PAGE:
Thursday was a busy day for me at work. Busy in good ways. I had picked up a small task for testing and in the process, along with a developer, spent the majority of the day finding issues. The best bit, at least in my view, was that my developer colleague was active finding bugs as well. Both of us essentially spent the day asking “what if”, exploring different perspectives and posing questions.
My colleague is situated in Canberra, I’m in Melbourne ( that’s a separation of about 700 kilometres by land and 460 kilometres by air). We communicated the simple stuff via Slack either in short sentences or short sentence accompanied by a screenshot for clarification. For a more complex issue we screen shared so I could walk through the problem. I felt unless I demonstrated what I had found I probably couldn’t describe the scenario well in a ticket. We asked each other a lot of questions which helped focus further exploration (and the screen share session surfaced another problem because of our discussion about what was happening and what we were observing).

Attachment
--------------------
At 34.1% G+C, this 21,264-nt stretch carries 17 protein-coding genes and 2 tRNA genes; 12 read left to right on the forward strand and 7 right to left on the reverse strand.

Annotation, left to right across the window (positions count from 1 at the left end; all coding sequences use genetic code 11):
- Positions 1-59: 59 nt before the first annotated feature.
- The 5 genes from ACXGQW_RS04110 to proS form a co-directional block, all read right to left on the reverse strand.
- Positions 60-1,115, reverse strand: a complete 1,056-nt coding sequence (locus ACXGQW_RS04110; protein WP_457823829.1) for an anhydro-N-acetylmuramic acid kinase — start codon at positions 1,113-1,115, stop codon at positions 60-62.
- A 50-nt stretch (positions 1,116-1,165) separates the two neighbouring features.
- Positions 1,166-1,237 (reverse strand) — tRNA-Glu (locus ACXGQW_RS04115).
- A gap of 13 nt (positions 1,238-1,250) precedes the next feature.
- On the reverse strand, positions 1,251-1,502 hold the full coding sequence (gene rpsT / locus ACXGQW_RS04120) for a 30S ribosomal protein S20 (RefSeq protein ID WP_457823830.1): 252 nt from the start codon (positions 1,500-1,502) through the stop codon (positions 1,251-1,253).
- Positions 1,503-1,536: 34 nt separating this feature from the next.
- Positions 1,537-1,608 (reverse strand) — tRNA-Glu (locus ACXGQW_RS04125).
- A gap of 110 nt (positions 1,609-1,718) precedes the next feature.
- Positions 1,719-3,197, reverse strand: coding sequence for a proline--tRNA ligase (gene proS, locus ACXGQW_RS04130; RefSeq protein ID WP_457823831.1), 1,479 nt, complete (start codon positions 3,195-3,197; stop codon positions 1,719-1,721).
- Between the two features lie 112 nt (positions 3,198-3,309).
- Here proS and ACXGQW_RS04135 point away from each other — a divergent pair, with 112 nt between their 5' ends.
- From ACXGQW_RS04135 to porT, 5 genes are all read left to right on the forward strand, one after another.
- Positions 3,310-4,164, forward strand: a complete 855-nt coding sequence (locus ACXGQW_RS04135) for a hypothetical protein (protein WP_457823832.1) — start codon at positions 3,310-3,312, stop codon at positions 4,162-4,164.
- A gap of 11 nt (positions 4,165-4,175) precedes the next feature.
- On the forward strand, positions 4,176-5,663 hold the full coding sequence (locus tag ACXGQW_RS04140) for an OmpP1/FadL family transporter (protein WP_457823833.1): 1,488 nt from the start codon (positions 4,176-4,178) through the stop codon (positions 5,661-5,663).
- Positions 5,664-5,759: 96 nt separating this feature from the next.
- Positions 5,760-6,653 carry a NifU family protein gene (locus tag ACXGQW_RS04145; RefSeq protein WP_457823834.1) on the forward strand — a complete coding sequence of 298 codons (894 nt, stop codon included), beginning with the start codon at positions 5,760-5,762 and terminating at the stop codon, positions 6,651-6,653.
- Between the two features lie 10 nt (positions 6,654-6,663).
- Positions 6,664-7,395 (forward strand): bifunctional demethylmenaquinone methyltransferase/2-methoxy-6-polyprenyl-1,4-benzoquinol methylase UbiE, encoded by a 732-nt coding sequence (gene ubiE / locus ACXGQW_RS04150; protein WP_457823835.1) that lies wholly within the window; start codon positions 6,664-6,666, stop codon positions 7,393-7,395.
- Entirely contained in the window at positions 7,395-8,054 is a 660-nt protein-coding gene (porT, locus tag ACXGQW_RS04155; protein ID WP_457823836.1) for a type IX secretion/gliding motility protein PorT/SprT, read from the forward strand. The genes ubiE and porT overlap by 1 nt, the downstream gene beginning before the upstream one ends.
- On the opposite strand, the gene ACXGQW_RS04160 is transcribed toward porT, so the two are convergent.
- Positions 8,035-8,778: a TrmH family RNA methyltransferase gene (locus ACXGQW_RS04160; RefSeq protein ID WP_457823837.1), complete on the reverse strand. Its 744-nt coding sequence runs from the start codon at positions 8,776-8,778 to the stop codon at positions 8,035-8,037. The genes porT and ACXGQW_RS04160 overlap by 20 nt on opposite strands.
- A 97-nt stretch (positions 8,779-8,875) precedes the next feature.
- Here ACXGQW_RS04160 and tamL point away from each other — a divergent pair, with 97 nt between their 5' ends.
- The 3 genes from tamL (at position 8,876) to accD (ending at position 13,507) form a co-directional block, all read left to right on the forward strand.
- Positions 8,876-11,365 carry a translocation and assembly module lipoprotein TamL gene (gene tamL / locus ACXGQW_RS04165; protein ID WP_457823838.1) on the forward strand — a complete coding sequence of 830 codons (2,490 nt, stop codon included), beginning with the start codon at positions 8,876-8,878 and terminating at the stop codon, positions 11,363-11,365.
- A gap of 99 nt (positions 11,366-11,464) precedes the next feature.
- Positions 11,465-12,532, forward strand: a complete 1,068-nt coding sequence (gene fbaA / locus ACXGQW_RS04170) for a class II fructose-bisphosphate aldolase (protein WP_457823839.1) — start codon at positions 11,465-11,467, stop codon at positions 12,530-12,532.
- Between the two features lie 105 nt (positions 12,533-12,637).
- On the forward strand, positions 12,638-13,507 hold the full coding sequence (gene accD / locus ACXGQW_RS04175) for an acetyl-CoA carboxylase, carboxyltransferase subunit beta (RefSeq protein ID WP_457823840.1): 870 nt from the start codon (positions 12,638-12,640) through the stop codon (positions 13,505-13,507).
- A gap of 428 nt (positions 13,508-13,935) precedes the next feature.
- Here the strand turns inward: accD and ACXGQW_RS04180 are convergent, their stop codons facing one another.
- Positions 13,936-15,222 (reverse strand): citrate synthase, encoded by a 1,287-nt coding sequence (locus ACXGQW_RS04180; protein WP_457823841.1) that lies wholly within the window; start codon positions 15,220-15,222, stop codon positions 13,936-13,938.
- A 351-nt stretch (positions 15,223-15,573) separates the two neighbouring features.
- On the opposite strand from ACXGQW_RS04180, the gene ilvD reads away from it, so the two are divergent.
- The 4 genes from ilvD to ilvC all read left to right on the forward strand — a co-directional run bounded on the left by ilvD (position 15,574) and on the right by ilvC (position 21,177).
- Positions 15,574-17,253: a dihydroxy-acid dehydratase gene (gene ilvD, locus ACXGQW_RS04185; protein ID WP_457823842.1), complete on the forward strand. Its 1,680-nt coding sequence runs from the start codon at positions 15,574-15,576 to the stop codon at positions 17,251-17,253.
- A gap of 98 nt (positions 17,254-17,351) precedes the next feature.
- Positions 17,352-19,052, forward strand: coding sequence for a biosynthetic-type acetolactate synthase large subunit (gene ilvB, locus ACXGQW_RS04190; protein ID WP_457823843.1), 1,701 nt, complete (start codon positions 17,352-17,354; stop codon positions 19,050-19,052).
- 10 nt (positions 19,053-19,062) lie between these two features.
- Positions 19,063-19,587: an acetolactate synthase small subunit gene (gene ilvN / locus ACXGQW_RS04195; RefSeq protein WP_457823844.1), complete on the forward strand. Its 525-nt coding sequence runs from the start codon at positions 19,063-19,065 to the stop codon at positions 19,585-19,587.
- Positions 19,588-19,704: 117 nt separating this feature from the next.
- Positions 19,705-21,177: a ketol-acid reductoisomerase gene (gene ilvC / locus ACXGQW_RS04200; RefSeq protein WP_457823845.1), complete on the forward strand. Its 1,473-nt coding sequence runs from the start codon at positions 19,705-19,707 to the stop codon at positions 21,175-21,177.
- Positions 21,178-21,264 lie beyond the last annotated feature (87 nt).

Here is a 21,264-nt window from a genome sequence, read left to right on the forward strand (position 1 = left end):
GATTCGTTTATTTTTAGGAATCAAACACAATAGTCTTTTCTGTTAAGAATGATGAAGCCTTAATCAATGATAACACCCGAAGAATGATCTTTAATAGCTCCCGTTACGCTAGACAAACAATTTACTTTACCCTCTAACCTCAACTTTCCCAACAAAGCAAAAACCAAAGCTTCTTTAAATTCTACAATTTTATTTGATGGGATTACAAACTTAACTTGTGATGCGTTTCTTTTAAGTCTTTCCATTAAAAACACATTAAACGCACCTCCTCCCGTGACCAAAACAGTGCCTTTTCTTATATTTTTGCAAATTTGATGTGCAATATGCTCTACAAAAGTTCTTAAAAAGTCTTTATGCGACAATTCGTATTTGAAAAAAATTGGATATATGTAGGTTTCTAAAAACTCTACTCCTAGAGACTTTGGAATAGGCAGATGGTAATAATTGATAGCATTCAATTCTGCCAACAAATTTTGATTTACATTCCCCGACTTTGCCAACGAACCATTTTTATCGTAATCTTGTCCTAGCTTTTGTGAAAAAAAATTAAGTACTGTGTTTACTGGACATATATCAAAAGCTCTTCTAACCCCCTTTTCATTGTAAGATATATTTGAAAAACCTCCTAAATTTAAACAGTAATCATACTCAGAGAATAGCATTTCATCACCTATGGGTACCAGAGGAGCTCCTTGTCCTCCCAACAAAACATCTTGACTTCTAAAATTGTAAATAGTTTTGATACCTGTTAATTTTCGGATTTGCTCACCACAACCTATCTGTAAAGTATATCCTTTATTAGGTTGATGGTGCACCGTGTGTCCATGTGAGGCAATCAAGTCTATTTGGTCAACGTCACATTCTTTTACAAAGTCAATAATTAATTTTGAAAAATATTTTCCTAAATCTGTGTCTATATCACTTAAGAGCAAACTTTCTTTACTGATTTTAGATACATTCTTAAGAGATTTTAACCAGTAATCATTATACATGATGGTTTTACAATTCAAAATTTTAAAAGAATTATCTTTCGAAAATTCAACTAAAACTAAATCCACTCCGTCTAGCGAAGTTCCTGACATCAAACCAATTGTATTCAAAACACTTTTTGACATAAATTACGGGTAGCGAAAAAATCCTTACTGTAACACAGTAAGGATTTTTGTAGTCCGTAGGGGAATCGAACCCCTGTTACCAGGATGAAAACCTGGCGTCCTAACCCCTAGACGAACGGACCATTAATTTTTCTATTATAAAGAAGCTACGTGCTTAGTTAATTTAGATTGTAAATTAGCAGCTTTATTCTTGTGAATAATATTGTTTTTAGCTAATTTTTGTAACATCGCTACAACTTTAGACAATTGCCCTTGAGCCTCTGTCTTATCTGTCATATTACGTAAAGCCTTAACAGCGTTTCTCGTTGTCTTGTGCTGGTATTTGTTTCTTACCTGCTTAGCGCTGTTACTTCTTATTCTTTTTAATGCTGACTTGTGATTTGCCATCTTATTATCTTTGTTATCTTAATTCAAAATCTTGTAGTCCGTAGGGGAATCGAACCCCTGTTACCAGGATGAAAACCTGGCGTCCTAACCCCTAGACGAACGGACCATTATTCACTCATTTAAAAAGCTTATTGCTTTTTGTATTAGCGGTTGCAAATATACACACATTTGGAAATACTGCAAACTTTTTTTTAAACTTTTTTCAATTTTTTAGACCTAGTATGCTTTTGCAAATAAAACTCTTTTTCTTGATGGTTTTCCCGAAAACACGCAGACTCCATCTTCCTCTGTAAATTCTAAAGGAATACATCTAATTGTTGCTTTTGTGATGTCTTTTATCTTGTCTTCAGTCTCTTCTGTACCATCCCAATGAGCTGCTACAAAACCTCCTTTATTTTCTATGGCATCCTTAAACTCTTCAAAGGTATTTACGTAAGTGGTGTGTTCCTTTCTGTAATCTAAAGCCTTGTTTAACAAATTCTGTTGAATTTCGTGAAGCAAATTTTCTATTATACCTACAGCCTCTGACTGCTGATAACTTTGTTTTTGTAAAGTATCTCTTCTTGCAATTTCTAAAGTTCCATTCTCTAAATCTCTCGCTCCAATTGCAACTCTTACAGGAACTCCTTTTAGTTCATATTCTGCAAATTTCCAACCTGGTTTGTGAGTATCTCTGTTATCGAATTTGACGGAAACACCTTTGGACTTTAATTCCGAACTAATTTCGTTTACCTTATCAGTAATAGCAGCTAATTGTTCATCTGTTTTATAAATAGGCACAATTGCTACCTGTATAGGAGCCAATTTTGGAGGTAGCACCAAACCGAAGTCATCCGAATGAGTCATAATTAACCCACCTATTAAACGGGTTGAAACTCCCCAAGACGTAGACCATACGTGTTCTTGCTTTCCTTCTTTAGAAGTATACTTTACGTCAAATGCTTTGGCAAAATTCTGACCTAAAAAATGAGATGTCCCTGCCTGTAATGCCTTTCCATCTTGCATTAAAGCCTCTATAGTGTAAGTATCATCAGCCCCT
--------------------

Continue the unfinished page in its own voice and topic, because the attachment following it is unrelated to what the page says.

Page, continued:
Even though we were not in the same office it felt like we were. We were able to find and communicate issues with a level of clarity and understanding that worked for us. Because we were talking about what we found, the bug documentation was to the point. Because we were working “in the moment” and had a steady stream of communication the bug fixes were pretty rapid. I cannot really explain how much I love having bugs fixed so quickly after finding them. The context is fresh in my head and often in the interim between find and fix I have thought of other relevant tests I could run. In this type of scenario I don’t need to re-read and revisit the scenario/s, I think that can be a massive advantage.